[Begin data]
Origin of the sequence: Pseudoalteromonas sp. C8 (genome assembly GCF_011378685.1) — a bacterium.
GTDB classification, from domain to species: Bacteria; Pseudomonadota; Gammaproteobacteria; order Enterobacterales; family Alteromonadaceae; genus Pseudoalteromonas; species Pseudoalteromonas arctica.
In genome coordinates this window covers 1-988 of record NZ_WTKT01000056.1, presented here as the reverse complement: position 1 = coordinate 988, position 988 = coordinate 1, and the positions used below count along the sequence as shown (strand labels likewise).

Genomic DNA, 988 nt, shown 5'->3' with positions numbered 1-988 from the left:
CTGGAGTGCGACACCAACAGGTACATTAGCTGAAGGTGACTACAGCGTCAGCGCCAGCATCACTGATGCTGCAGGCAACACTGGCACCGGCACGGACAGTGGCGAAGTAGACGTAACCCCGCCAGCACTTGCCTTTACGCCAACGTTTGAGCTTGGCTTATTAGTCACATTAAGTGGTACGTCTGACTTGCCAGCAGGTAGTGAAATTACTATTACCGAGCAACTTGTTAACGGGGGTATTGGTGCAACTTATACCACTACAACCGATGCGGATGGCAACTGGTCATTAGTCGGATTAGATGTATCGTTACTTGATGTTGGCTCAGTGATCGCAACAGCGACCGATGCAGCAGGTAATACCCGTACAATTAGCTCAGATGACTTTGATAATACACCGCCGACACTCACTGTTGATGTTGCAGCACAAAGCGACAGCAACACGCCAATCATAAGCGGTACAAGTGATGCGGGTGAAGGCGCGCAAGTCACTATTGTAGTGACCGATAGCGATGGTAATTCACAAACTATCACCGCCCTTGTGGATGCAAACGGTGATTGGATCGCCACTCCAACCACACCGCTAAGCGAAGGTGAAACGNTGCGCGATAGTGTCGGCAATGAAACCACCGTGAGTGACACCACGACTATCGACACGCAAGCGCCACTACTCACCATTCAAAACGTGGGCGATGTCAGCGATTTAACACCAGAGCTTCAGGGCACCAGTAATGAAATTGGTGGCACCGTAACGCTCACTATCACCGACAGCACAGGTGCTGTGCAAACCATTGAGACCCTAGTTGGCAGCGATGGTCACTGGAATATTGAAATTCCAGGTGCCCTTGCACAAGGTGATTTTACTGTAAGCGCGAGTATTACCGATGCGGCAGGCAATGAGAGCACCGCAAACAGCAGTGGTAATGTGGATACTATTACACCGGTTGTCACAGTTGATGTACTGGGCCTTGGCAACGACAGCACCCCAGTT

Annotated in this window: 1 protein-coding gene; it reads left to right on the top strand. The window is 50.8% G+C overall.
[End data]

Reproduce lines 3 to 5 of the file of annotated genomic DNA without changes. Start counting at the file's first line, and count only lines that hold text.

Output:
In genome coordinates this window covers 1-988 of record NZ_WTKT01000056.1, presented here as the reverse complement: position 1 = coordinate 988, position 988 = coordinate 1, and the positions used below count along the sequence as shown (strand labels likewise).

Genomic DNA, 988 nt, shown 5'->3' with positions numbered 1-988 from the left:
CTGGAGTGCGACACCAACAGGTACATTAGCTGAAGGTGACTACAGCGTCAGCGCCAGCATCACTGATGCTGCAGGCAACACTGGCACCGGCACGGACAGTGGCGAAGTAGACGTAACCCCGCCAGCACTTGCCTTTACGCCAACGTTTGAGCTTGGCTTATTAGTCACATTAAGTGGTACGTCTGACTTGCCAGCAGGTAGTGAAATTACTATTACCGAGCAACTTGTTAACGGGGGTATTGGTGCAACTTATACCACTACAACCGATGCGGATGGCAACTGGTCATTAGTCGGATTAGATGTATCGTTACTTGATGTTGGCTCAGTGATCGCAACAGCGACCGATGCAGCAGGTAATACCCGTACAATTAGCTCAGATGACTTTGATAATACACCGCCGACACTCACTGTTGATGTTGCAGCACAAAGCGACAGCAACACGCCAATCATAAGCGGTACAAGTGATGCGGGTGAAGGCGCGCAAGTCACTATTGTAGTGACCGATAGCGATGGTAATTCACAAACTATCACCGCCCTTGTGGATGCAAACGGTGATTGGATCGCCACTCCAACCACACCGCTAAGCGAAGGTGAAACGNTGCGCGATAGTGTCGGCAATGAAACCACCGTGAGTGACACCACGACTATCGACACGCAAGCGCCACTACTCACCATTCAAAACGTGGGCGATGTCAGCGATTTAACACCAGAGCTTCAGGGCACCAGTAATGAAATTGGTGGCACCGTAACGCTCACTATCACCGACAGCACAGGTGCTGTGCAAACCATTGAGACCCTAGTTGGCAGCGATGGTCACTGGAATATTGAAATTCCAGGTGCCCTTGCACAAGGTGATTTTACTGTAAGCGCGAGTATTACCGATGCGGCAGGCAATGAGAGCACCGCAAACAGCAGTGGTAATGTGGATACTATTACACCGGTTGTCACAGTTGATGTACTGGGCCTTGGCAACGACAGCACCCCAGTT